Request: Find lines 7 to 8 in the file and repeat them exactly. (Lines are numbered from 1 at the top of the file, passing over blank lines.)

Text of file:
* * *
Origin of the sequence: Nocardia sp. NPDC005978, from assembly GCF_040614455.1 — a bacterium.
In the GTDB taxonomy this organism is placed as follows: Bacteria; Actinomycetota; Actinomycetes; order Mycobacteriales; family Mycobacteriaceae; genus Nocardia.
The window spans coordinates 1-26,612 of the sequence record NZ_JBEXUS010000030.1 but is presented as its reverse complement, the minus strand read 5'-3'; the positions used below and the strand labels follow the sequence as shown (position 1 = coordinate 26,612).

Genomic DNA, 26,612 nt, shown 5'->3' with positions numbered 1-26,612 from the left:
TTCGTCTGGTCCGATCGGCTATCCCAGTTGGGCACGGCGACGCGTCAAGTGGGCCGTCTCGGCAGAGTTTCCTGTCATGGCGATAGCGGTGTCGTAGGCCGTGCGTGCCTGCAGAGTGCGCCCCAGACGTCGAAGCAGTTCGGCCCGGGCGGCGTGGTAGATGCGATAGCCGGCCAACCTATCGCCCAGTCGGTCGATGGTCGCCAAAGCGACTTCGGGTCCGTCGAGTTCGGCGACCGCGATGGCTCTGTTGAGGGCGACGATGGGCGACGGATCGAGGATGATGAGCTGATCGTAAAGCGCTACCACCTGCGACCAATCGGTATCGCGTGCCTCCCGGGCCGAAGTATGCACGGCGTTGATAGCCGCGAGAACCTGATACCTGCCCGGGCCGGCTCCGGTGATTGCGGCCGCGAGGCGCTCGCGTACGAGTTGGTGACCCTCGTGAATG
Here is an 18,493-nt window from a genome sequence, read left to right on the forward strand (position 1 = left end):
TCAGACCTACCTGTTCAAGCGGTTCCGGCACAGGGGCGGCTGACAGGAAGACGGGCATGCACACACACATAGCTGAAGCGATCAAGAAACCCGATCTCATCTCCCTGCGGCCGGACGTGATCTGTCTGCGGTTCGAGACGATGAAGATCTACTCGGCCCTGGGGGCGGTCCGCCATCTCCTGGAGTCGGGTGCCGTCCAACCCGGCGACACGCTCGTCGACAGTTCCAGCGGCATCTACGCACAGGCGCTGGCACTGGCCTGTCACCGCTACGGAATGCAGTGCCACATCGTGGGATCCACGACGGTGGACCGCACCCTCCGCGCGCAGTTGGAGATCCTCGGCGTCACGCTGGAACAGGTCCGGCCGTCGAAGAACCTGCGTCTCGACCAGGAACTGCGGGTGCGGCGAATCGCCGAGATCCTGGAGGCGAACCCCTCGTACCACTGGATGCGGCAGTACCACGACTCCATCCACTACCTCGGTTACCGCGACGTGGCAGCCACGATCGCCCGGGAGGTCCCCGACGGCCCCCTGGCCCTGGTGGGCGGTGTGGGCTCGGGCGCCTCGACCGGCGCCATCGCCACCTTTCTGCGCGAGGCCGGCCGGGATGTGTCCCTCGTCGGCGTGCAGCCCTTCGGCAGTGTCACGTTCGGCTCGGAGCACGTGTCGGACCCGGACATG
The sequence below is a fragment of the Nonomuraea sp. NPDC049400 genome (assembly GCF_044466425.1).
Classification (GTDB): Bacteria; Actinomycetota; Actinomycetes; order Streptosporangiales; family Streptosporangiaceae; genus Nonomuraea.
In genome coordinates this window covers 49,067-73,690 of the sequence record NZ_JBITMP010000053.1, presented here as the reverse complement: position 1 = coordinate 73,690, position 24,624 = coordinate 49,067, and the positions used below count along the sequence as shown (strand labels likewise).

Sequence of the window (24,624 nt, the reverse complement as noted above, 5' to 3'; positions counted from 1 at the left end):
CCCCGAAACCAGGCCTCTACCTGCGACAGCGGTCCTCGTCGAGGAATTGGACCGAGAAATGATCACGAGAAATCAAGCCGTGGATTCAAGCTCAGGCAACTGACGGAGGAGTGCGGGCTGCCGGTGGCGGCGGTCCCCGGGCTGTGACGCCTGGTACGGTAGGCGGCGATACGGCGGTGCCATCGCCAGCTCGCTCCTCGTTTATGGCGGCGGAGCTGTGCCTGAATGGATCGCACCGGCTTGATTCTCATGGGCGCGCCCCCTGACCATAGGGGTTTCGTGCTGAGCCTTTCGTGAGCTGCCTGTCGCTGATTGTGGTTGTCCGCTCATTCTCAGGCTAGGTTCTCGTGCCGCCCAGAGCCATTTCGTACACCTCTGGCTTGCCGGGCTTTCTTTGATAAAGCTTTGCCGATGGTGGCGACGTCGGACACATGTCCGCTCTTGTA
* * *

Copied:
TCAGACCTACCTGTTCAAGCGGTTCCGGCACAGGGGCGGCTGACAGGAAGACGGGCATGCACACACACATAGCTGAAGCGATCAAGAAACCCGATCTCATCTCCCTGCGGCCGGACGTGATCTGTCTGCGGTTCGAGACGATGAAGATCTACTCGGCCCTGGGGGCGGTCCGCCATCTCCTGGAGTCGGGTGCCGTCCAACCCGGCGACACGCTCGTCGACAGTTCCAGCGGCATCTACGCACAGGCGCTGGCACTGGCCTGTCACCGCTACGGAATGCAGTGCCACATCGTGGGATCCACGACGGTGGACCGCACCCTCCGCGCGCAGTTGGAGATCCTCGGCGTCACGCTGGAACAGGTCCGGCCGTCGAAGAACCTGCGTCTCGACCAGGAACTGCGGGTGCGGCGAATCGCCGAGATCCTGGAGGCGAACCCCTCGTACCACTGGATGCGGCAGTACCACGACTCCATCCACTACCTCGGTTACCGCGACGTGGCAGCCACGATCGCCCGGGAGGTCCCCGACGGCCCCCTGGCCCTGGTGGGCGGTGTGGGCTCGGGCGCCTCGACCGGCGCCATCGCCACCTTTCTGCGCGAGGCCGGCCGGGATGTGTCCCTCGTCGGCGTGCAGCCCTTCGGCAGTGTCACGTTCGGCTCGGAGCACGTGTCGGACCCGGACATG
The sequence below is a fragment of the Nonomuraea sp. NPDC049400 genome (assembly GCF_044466425.1).